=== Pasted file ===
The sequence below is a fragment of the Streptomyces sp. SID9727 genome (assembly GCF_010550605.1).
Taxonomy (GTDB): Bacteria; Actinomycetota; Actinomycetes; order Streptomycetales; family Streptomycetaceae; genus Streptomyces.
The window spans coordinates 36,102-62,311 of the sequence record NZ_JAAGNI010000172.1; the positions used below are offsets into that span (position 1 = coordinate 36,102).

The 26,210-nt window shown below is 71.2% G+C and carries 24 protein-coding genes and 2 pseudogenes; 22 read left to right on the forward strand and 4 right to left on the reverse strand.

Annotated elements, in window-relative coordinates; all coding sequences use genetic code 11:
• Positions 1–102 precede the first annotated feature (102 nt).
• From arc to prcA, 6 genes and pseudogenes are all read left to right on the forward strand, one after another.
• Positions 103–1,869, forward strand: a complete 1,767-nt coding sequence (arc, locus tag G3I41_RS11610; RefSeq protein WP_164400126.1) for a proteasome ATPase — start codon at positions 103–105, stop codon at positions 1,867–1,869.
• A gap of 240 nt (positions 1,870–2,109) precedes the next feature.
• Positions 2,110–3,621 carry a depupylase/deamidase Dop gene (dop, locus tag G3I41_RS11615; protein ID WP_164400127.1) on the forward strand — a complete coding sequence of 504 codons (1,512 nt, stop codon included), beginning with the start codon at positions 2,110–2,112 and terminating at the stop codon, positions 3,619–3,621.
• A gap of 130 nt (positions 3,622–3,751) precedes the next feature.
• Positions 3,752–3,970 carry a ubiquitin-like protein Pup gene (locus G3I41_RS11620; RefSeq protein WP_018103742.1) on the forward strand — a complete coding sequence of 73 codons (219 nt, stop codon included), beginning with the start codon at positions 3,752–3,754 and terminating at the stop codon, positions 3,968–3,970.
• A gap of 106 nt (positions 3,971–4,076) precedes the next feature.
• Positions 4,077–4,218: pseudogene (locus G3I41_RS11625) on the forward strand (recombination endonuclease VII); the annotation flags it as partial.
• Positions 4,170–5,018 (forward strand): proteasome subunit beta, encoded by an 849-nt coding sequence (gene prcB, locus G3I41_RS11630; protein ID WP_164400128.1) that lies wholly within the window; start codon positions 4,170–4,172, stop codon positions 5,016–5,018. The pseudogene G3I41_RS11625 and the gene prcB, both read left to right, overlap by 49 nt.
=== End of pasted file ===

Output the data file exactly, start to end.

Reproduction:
The sequence below is a fragment of the Streptomyces sp. SID9727 genome (assembly GCF_010550605.1).
Taxonomy (GTDB): Bacteria; Actinomycetota; Actinomycetes; order Streptomycetales; family Streptomycetaceae; genus Streptomyces.
The window spans coordinates 36,102-62,311 of the sequence record NZ_JAAGNI010000172.1; the positions used below are offsets into that span (position 1 = coordinate 36,102).

The 26,210-nt window shown below is 71.2% G+C and carries 24 protein-coding genes and 2 pseudogenes; 22 read left to right on the forward strand and 4 right to left on the reverse strand.

Annotated elements, in window-relative coordinates; all coding sequences use genetic code 11:
• Positions 1–102 precede the first annotated feature (102 nt).
• From arc to prcA, 6 genes and pseudogenes are all read left to right on the forward strand, one after another.
• Positions 103–1,869, forward strand: a complete 1,767-nt coding sequence (arc, locus tag G3I41_RS11610; RefSeq protein WP_164400126.1) for a proteasome ATPase — start codon at positions 103–105, stop codon at positions 1,867–1,869.
• A gap of 240 nt (positions 1,870–2,109) precedes the next feature.
• Positions 2,110–3,621 carry a depupylase/deamidase Dop gene (dop, locus tag G3I41_RS11615; protein ID WP_164400127.1) on the forward strand — a complete coding sequence of 504 codons (1,512 nt, stop codon included), beginning with the start codon at positions 2,110–2,112 and terminating at the stop codon, positions 3,619–3,621.
• A gap of 130 nt (positions 3,622–3,751) precedes the next feature.
• Positions 3,752–3,970 carry a ubiquitin-like protein Pup gene (locus G3I41_RS11620; RefSeq protein WP_018103742.1) on the forward strand — a complete coding sequence of 73 codons (219 nt, stop codon included), beginning with the start codon at positions 3,752–3,754 and terminating at the stop codon, positions 3,968–3,970.
• A gap of 106 nt (positions 3,971–4,076) precedes the next feature.
• Positions 4,077–4,218: pseudogene (locus G3I41_RS11625) on the forward strand (recombination endonuclease VII); the annotation flags it as partial.
• Positions 4,170–5,018 (forward strand): proteasome subunit beta, encoded by an 849-nt coding sequence (gene prcB, locus G3I41_RS11630; protein ID WP_164400128.1) that lies wholly within the window; start codon positions 4,170–4,172, stop codon positions 5,016–5,018. The pseudogene G3I41_RS11625 and the gene prcB, both read left to right, overlap by 49 nt.